Simulated Lightning at "Incandescent Cloud" Installation

Another one of our favorites is the incandescent CLOUD by Canadian artists Caitlind r.c. Brown and Wayne Garrett. Using thousands of light bulbs – over 6,000 in fact - activated and deactivated by traditional pull strings tugged by visitors within the exhibit, a randomized flashing effect is created. Not only is this installation interactive, allowing patrons to harness the power of the “lightning” by turning off and on various light bulbs at random intervals, but it allows what would normally be a static installation to breathe new life with every passing patron and crowd. There is no pre-programmed timing or sequence of flashes; the installation ebbs and flows with the visitors; the flashes of illumination are organic, much like natural lightning.

CLOUD: An Interactive Sculpture Made from 6,000 Light Bulbs from Caitlind r.c. Brown on Vimeo.


For us, in both of these projects, the most intriguing element is just how authentic this simulated lightning appears. Different structures, different light sources, different forms of control and modes of operation in each, yet both applications elicit and provoke a similar appearance and experience, making you feels as if you are actually watching Mother Nature put on her famous fireworks show.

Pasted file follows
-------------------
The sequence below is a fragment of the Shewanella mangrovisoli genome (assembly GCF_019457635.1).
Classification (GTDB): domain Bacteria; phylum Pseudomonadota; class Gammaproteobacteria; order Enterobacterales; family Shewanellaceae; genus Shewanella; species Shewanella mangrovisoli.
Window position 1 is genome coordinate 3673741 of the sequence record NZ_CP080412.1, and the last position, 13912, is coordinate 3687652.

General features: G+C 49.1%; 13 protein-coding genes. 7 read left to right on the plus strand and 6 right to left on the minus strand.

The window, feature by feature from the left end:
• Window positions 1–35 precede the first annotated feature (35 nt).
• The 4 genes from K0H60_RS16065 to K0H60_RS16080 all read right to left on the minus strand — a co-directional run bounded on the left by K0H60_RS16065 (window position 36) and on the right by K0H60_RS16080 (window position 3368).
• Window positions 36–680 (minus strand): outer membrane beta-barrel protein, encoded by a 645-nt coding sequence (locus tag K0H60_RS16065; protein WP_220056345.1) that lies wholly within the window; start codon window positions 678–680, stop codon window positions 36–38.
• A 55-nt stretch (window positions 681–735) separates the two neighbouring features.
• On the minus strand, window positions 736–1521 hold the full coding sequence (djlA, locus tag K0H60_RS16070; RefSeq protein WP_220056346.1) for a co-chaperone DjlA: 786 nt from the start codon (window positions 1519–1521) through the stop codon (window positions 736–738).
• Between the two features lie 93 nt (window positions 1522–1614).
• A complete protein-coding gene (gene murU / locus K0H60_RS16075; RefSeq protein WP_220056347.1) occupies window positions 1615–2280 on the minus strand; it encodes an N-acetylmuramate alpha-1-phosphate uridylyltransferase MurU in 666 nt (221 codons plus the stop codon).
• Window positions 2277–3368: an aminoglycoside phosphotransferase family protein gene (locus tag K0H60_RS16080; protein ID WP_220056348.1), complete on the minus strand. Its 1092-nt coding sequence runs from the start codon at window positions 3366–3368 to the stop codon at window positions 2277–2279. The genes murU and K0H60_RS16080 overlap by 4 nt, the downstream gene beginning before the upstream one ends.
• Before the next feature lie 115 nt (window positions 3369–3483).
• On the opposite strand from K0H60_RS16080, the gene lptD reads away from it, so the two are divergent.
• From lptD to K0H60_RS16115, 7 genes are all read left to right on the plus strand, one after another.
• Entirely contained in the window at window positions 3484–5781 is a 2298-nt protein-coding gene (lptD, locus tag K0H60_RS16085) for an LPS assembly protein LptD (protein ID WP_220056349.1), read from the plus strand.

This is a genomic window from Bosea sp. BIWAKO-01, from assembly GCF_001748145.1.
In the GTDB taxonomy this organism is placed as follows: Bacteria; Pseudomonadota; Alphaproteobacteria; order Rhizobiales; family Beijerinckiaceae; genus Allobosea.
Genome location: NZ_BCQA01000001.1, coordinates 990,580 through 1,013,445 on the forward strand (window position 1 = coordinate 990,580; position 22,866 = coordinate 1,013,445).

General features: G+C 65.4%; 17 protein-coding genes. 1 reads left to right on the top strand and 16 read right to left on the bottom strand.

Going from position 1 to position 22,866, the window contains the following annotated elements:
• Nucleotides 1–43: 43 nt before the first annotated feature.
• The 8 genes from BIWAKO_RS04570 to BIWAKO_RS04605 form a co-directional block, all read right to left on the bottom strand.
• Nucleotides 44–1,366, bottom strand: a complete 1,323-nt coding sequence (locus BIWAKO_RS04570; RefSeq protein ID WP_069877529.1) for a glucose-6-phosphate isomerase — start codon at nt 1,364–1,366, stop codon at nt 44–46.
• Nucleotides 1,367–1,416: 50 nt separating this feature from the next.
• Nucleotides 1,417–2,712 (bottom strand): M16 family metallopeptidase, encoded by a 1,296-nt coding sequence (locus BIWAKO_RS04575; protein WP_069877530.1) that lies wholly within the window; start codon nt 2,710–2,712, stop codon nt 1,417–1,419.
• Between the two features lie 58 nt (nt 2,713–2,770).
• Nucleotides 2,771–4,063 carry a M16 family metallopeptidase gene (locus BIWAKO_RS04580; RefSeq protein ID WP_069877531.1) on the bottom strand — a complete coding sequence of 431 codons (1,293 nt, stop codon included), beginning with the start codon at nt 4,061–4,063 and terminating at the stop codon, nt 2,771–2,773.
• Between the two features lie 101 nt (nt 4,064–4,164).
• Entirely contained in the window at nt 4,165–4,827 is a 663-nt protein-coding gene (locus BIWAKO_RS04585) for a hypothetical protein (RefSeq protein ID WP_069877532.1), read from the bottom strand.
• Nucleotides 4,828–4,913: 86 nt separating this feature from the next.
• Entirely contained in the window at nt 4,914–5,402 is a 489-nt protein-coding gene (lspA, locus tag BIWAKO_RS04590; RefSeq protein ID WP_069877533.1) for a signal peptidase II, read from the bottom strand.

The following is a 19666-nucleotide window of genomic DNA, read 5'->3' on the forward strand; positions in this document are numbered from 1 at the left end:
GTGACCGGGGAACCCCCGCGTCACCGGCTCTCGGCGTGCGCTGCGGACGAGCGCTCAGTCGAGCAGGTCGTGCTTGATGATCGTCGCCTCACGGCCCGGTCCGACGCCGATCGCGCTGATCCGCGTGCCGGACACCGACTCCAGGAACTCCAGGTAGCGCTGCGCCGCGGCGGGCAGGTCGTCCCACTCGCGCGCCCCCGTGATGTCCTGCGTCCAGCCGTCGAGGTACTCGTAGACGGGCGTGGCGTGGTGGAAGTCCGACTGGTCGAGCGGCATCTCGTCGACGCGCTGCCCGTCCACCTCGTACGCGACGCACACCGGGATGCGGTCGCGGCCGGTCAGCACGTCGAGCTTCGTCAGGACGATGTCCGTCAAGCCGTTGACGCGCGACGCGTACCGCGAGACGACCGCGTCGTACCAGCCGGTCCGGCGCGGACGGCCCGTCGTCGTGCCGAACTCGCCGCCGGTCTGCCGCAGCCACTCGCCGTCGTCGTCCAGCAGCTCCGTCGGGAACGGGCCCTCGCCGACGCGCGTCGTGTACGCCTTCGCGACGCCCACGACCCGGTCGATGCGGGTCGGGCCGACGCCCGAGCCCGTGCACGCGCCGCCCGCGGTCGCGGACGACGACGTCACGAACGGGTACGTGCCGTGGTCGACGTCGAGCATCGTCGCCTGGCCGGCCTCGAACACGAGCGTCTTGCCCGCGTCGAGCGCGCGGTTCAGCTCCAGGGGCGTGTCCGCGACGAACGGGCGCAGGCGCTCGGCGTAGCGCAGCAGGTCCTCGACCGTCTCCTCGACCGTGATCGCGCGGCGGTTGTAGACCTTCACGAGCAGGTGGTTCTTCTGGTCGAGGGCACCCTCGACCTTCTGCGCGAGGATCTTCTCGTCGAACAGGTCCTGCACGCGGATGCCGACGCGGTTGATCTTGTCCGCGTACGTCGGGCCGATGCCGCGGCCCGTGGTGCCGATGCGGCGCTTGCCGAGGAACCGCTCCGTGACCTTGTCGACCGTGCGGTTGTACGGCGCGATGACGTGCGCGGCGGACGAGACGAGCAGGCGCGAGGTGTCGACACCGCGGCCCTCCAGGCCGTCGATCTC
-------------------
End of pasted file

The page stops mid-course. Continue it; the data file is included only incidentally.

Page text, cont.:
Thursday Salute to Originals: Marbles Merge Antiquity + Architecture

GPI Design - Thursday, July 25, 2013

If you read last Thursday’s blog post, you’ve probably guessed that we can’t resist a little sparkle. Well, we came across something else this week – this time a new material – that really caught our eye (what can we say, when it comes to shimmer, we’re like a moth to a flame…). But more importantly than catching our attention, this material got us thinking.